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By Nat Shepherd on April 25, 2017 in Other

Photo:  Carli Jeen Picture @carlijeen

Photo: Carli Jeen Picture @carlijeen

A wise man once told me that life is too short for scratchy toilet paper or bad coffee. I agree, and apparently so do you. According to a recent Nespresso survey, 50 per cent of us Aussies say that being given a bad coffee makes us angry, 17 per cent feel regretful, and a delicate 6 per cent reckon it spoils their whole day. If coffee is this important, how are you going to make sure that you get your mitts on a cup of the good stuff? The Unreliable Guide has some tips and tricks to get your fix in style…

After many trips overseas, I reckon Australian coffee is the best in the world. Truly. I was desperate to try coffee in Italy (it’s a kind of religion to them, after all), but while Italian espresso is an experience, their lattes are just horrible. French coffee is passable, and if you’re headed to the UK don’t expect much. There are cafes in both London and New York that advertise the fact they’ve got Australian or Kiwi baristas. Think about that. Forget the Ashes, forget the Webb Ellis Cup, they know we’ve got them covered when it comes to coffee. The award for the worst coffee in the world goes to America. Their drip filter coffee tastes like manure mixed with battery acid. No wonder they offer you a free refill. So, yes, we have the best in the world, but who’s going to make it?

A great barista is like Coffee God, and must be treated with respect and adulation. I have cafes I only go to when a particular barista is behind the Gaggia’s gleaming chrome. Some baristas are variable and must be checked for mood; if they are having a bad day they may well take it out on my brew. To check if a barista is going to produce the goods you need to look out for flair, swish and expertise. If you take milk in your coffee, the barista must have the right milk-skills: silky and creamy, not bubble bath foamy, and served at just the right side of hot. And please, barista, once you’ve placed the portafilter in the machine, brew that coffee straight away; don’t leave it burning while you flirt with the hot waitress/waiter or I’ll show you the meaning of bitter.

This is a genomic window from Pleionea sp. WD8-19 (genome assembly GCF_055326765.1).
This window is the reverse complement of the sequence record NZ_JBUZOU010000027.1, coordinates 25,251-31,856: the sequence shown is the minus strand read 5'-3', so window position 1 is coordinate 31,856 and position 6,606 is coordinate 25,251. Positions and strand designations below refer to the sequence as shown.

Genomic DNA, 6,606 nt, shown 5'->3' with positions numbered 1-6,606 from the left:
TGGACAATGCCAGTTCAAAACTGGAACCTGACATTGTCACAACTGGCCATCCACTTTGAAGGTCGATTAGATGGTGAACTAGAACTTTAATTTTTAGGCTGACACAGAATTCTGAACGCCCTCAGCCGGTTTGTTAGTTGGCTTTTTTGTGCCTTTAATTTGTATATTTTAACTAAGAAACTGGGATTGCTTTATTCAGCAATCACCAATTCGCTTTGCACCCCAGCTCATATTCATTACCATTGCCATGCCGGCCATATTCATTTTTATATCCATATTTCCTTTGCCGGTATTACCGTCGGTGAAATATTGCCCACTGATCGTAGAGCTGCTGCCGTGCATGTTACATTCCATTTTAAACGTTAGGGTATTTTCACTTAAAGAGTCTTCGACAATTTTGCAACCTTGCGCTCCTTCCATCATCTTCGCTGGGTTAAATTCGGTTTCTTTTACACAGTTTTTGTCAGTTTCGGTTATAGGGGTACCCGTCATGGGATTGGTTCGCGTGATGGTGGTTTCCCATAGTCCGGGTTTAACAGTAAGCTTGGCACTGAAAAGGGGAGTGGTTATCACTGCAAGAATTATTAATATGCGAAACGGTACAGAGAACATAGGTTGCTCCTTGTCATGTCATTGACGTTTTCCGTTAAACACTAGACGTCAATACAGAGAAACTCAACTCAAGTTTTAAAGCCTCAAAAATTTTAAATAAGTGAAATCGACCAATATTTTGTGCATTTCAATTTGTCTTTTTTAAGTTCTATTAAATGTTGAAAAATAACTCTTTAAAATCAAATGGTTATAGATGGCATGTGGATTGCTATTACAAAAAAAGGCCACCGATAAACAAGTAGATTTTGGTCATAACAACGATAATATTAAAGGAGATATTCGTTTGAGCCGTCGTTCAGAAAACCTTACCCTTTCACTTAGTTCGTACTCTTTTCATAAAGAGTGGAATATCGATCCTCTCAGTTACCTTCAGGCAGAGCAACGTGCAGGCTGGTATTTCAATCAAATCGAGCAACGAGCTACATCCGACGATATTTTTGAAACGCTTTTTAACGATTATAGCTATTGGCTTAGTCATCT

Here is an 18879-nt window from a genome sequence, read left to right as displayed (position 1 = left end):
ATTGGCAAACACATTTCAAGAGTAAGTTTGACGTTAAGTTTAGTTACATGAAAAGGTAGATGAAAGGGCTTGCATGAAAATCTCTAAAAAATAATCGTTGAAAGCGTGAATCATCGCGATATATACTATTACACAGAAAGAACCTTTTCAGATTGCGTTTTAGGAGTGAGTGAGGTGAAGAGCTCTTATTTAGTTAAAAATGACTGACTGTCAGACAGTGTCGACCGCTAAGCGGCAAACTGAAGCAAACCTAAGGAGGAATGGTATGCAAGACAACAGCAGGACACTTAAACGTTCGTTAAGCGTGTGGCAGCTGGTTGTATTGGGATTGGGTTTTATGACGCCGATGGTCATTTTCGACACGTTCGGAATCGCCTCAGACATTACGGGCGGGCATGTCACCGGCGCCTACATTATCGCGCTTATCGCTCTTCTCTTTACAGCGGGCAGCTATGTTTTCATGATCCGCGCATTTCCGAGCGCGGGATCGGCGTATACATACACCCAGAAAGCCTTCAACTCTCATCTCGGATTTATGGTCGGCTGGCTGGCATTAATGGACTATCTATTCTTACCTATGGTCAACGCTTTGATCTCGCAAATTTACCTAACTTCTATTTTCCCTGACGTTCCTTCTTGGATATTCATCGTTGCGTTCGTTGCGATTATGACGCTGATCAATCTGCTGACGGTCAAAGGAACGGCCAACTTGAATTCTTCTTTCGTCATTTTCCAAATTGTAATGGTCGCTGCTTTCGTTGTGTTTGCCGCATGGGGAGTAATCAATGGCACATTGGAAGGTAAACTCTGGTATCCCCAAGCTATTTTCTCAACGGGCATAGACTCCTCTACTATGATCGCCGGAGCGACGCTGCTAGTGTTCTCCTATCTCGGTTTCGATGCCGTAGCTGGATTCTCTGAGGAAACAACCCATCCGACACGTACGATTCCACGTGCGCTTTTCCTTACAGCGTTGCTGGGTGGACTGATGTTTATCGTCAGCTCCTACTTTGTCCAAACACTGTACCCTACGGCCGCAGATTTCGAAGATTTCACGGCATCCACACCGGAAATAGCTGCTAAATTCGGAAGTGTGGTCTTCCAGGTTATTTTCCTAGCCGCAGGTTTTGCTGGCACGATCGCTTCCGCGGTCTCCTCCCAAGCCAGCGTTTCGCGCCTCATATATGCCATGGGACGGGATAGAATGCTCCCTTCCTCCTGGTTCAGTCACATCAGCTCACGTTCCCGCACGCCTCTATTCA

Having found a great barista who’s turning out the good stuff, you’ll probably find he/she has quite a local following. This means you may have to queue and give your name. This can be a problem if your name is generic. ‘Nat’ can be short for Nathan, Natalie, Natasha, or Natalia, plus it sounds far too much like Matt, Brett, Pat and Kat. Due to coffee shop name confusion I’ve been accidentally given a hot chocolate, a cinnamon mocha, and the most disgusting cappuccino with three sugars. It was awful, but it led me to adopt a unique ‘coffee name’. Genius. I no longer ask for a latte for Nat. Instead, I give them my new ‘coffee name’. It works a treat, but I’m not telling you what it is. Find your own. I’m not drinking your skim soy moccachino with honey!

Finally, if you like takeaway coffee, make sure you get yourself a reusable cup. The planet has enough shit taking up valuable space already.



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